Effects of Cyclization on Peptide Backbone Dynamics

Wang, Conan K., Swedberg, Joakim E., Northfield, Susan E. and Craik, David J. (2015) Effects of Cyclization on Peptide Backbone Dynamics. Journal of Physical Chemistry B, 119 52: 15821-15830. doi:10.1021/acs.jpcb.5b11085

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Author Wang, Conan K.
Swedberg, Joakim E.
Northfield, Susan E.
Craik, David J.
Title Effects of Cyclization on Peptide Backbone Dynamics
Journal name Journal of Physical Chemistry B   Check publisher's open access policy
ISSN 1520-5207
Publication date 2015-12-31
Year available 2015
Sub-type Article (original research)
DOI 10.1021/acs.jpcb.5b11085
Open Access Status File (Author Post-print)
Volume 119
Issue 52
Start page 15821
End page 15830
Total pages 10
Place of publication Washington, DC, United States
Publisher American Chemical Society
Language eng
Abstract Despite the widespread use of cyclization as a structure optimization tool in peptide chemistry, little is known about the effect of cyclization on peptide internal dynamics. In this work, we used a combination of multifield NMR relaxation and molecular dynamics techniques to study both monocyclic and polycyclic peptides that have promising biopharmaceutical properties, namely, VH, SFTI-1, and cVc1.1, and their less constrained analogues to study the effects of backbone cyclization (which forms a macrocycle) and disulfide-bond cyclization (which forms internal cycles). We confirmed that backbone cyclization contributes to the rigidity of the monocyclic VH. Interestingly, however, backbone cyclization of the bicyclic SFTI-1 had a limited effect on rigidity, with changes in internal dynamics localized around the ligation site. This suggests that the disulfide bond, which creates an internal cycle, has an insulating effect, protecting the internal cycle from external motional effects. An insulating effect was also observed for the polycyclic cVc1.1: The rigidity of the core was not enhanced by macrocyclization. Additionally, we found that disulfide bonds provide a greater contribution to overall rigidity than macrocyclization. Overall, our results suggest that, although backbone cyclization can improve rigidity, there is a complex interplay between dynamics and cyclization, particularly for polycyclic systems.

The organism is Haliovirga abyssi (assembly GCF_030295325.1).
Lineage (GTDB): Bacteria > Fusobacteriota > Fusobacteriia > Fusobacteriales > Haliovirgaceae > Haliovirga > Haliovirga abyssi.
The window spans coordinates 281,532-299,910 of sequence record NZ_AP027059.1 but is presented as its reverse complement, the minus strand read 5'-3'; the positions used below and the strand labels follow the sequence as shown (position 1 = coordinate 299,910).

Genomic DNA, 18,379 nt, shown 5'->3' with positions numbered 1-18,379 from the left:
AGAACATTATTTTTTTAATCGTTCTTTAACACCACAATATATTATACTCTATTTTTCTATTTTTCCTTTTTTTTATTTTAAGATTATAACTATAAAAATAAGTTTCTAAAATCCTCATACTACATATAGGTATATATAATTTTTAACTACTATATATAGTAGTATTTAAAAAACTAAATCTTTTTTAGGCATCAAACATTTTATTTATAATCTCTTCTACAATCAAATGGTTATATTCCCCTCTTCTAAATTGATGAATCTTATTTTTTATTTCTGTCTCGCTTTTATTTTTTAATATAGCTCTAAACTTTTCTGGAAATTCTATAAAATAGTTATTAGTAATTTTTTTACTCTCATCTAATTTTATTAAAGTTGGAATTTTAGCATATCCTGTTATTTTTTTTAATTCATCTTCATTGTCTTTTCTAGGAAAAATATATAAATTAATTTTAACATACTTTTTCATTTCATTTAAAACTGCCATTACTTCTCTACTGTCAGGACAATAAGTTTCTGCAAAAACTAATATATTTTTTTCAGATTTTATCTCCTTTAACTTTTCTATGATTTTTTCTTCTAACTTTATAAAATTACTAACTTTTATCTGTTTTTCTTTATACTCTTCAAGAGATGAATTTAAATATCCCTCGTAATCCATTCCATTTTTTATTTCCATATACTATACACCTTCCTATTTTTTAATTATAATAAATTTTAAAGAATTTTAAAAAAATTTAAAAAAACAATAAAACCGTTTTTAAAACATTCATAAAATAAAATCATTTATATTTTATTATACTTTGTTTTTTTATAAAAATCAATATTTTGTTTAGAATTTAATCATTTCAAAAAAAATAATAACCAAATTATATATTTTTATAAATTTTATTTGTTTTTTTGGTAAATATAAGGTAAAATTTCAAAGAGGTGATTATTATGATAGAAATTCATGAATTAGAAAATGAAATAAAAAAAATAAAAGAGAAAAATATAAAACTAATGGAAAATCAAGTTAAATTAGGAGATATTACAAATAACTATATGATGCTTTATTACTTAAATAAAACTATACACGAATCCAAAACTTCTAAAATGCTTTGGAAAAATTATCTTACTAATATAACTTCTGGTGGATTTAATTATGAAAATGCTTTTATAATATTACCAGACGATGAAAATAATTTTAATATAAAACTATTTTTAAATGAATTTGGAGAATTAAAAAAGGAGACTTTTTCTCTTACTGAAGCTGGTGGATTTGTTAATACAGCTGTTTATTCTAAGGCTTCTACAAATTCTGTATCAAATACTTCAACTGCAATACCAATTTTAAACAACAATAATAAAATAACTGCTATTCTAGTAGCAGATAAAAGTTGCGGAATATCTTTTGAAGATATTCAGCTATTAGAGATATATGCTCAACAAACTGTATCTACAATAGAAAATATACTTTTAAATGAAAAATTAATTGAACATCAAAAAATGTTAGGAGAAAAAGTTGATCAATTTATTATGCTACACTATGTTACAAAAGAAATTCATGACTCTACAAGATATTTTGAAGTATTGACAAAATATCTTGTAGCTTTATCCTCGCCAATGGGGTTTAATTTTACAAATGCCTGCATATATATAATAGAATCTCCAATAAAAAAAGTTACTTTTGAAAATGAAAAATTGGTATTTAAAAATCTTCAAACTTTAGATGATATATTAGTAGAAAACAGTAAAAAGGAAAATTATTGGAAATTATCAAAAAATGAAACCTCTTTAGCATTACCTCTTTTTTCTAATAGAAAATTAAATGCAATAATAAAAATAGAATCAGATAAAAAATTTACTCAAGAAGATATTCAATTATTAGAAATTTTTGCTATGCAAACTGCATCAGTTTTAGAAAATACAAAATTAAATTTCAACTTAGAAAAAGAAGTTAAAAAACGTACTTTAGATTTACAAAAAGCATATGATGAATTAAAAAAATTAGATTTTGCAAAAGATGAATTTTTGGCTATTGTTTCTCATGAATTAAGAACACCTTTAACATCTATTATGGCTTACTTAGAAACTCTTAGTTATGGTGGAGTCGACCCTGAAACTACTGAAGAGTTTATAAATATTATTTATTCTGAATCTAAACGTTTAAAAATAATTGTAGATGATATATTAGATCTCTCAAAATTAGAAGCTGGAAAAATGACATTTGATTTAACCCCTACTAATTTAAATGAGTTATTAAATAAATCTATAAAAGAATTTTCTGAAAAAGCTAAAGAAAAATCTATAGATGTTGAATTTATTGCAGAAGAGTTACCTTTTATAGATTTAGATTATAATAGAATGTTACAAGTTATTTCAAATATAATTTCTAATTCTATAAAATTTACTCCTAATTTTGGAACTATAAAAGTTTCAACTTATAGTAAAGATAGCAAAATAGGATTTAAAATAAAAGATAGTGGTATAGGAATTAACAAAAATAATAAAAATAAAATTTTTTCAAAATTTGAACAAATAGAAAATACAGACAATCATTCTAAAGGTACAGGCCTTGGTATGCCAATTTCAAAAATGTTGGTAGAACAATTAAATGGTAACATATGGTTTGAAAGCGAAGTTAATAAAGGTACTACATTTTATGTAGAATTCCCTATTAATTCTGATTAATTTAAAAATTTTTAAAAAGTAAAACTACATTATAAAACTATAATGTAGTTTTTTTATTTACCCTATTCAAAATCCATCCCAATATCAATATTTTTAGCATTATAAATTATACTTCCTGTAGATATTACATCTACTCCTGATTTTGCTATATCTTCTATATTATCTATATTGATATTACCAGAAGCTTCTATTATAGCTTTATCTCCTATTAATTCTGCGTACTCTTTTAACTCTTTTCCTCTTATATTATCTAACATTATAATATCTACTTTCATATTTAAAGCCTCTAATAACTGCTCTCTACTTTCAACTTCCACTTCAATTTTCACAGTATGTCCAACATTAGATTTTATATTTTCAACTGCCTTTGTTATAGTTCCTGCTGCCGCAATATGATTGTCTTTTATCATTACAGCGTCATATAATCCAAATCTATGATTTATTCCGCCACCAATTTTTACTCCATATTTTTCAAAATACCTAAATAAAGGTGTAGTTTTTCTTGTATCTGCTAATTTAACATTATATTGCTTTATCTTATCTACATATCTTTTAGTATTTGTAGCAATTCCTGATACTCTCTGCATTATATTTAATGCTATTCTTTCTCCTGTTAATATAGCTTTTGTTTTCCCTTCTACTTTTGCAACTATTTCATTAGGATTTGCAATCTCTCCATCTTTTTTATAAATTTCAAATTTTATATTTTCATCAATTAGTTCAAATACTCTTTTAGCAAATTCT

Keyword Chemistry, Physical
Q-Index Code C1
Q-Index Status Provisional Code
Institutional Status UQ

Document type: Journal Article
Sub-type: Article (original research)
Collections: Official 2016 Collection
Institute for Molecular Bioscience - Publications
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